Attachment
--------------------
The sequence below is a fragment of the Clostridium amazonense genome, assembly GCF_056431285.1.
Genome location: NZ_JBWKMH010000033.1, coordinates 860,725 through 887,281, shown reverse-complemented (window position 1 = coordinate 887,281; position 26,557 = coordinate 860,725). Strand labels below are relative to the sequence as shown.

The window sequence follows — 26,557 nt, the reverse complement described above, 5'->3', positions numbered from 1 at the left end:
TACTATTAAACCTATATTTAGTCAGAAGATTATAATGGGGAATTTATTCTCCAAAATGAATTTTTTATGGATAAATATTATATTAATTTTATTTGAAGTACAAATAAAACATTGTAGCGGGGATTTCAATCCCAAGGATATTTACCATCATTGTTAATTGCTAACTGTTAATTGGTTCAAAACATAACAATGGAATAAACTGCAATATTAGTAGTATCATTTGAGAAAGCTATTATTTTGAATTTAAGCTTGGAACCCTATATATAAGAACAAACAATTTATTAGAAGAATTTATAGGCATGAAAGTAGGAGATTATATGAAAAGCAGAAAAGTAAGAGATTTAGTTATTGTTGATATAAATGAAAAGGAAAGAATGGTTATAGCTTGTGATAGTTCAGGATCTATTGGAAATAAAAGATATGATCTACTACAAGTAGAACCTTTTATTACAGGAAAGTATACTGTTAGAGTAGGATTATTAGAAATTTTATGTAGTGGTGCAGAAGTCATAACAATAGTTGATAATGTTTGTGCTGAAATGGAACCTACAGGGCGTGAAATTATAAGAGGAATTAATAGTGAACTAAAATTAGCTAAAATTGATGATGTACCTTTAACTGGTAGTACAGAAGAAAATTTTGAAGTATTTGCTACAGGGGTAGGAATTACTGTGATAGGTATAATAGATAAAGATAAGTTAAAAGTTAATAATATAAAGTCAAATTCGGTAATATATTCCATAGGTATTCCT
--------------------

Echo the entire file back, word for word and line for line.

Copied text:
The sequence below is a fragment of the Clostridium amazonense genome, assembly GCF_056431285.1.
Genome location: NZ_JBWKMH010000033.1, coordinates 860,725 through 887,281, shown reverse-complemented (window position 1 = coordinate 887,281; position 26,557 = coordinate 860,725). Strand labels below are relative to the sequence as shown.

The window sequence follows — 26,557 nt, the reverse complement described above, 5'->3', positions numbered from 1 at the left end:
TACTATTAAACCTATATTTAGTCAGAAGATTATAATGGGGAATTTATTCTCCAAAATGAATTTTTTATGGATAAATATTATATTAATTTTATTTGAAGTACAAATAAAACATTGTAGCGGGGATTTCAATCCCAAGGATATTTACCATCATTGTTAATTGCTAACTGTTAATTGGTTCAAAACATAACAATGGAATAAACTGCAATATTAGTAGTATCATTTGAGAAAGCTATTATTTTGAATTTAAGCTTGGAACCCTATATATAAGAACAAACAATTTATTAGAAGAATTTATAGGCATGAAAGTAGGAGATTATATGAAAAGCAGAAAAGTAAGAGATTTAGTTATTGTTGATATAAATGAAAAGGAAAGAATGGTTATAGCTTGTGATAGTTCAGGATCTATTGGAAATAAAAGATATGATCTACTACAAGTAGAACCTTTTATTACAGGAAAGTATACTGTTAGAGTAGGATTATTAGAAATTTTATGTAGTGGTGCAGAAGTCATAACAATAGTTGATAATGTTTGTGCTGAAATGGAACCTACAGGGCGTGAAATTATAAGAGGAATTAATAGTGAACTAAAATTAGCTAAAATTGATGATGTACCTTTAACTGGTAGTACAGAAGAAAATTTTGAAGTATTTGCTACAGGGGTAGGAATTACTGTGATAGGTATAATAGATAAAGATAAGTTAAAAGTTAATAATATAAAGTCAAATTCGGTAATATATTCCATAGGTATTCCT